Last Updated on by
No other form of technology evolution has added such a huge impetus and impact on business fortunes, as data mining. When done strategically and with a pre-defined plan, it has the capability of uncovering pearls of insight not known to the senior management and decisions makers of the company. The benefits of a visual, easy to understand, and easy to integrate with your company data warehouse have the potential to provide visibility on preferences, patterns and pain points in different departments in business. This helps the managers to devise and develop data backed action points to give a much needed thrust to businesses.
When looking at data mining, we need to look at relational database management systems (RDBMS). This is the core building block that is subjected to data mining to uncover intelligence and insights. When exploring relational databases, two key components include tables and relations. Lets review these in detail now –
Tables – The data in RDBMS in objects called tables. Of course only related data can be stored in one table. So if a table is for customer name, it cannot store order values of the customer.
Relations – If you have 500 customer names and 500 different order values (in two separate tables), how do you know which customer had placed what order value? This is done by relationship – it helps connect multiple tables in a meaningful way.
With the help of structuring, you can fine tune the quality of the database that will be used in the data analysis. With its help you get to clear out noisy data, inaccurate data and inconsistent data. By removing all occurrences of ‘bad data’ what is left behind is the leaned up data that can then be passed through a further preprocessing stage of normalization, generalization and aggregation. Some of the examples of bad data can be
- Salary = “-135” (noisy data – contains incorrect or error data)
- Name = “” (incomplete data – lacks primary attribute of interest)
- Age = “10”, Date of Birth = “10/09/1955” (Inconsistent – two separate instances of the data do not match up)
It is important to clean the data and have the relational database in a meaningful and usable format. When we talk about data structuring it is pertaining to ‘meaningful format’ i.e. The data warehouse requires uniform integration of good quality data, so that the other steps through which it passes later on also deliver good quality output.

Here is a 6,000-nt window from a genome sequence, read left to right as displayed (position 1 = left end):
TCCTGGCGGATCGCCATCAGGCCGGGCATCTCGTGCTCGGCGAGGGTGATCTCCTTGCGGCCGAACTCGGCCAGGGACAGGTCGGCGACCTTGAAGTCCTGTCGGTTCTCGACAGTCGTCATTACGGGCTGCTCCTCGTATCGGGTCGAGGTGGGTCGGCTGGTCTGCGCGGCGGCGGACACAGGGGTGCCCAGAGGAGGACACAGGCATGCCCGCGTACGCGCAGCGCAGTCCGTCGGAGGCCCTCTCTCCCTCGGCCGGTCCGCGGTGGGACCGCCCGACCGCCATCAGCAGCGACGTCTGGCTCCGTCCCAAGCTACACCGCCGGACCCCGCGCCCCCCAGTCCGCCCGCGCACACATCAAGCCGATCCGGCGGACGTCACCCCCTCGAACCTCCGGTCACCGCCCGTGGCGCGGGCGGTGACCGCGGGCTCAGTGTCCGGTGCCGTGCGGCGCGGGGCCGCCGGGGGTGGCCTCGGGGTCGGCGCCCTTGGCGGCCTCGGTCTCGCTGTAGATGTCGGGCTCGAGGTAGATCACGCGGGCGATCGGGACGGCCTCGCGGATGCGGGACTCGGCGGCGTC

Structuring the data involves two key steps –
- De-duplication – As is obvious, this step involves removing duplicate records so that the integrity of the database can be maintained. If same records are present in multiple data sources the next steps of normalization and aggregation will not yield proper results.
- Standardization – Imagine a pile of records that says “Saint Thomas”, “St. Thomas”, or “St Thomas” randomly. From a data mining point of view, all of these should be classified as a single type of entity “St. Thomas”. Thus, data standardization helps to devise and implement business rules around abbreviations, synonyms, patterns, casing, or order matching. This type of data cleaning ensures that redundancies and inconsistencies are wiped out to lead to a better quality data.
Ah! The much loved technique of the data mining expert. With the help of normalization you get to-
- Achieve unambiguous and accurate interpretation of the data and its various relationships
- Ensure the atomicity of the data is preserved at all times.
The first step can be achieved by removing issues with insertion, update or deletion of the data or records. The second step can be achieved when structured data is integrated together sans any ambiguity, duplication, or inconsistencies. Normalization also helps to scale the data of every record so that it is scaled to a clearly defined range. For instance the field income might range from “Rs. 4000” to “Rs. 3,00,000” across multiple records of an enterprise. A data mining expert will help scale the values so that it falls within a prescribed range, to help in further mining and analysis. This scaling can be achieved by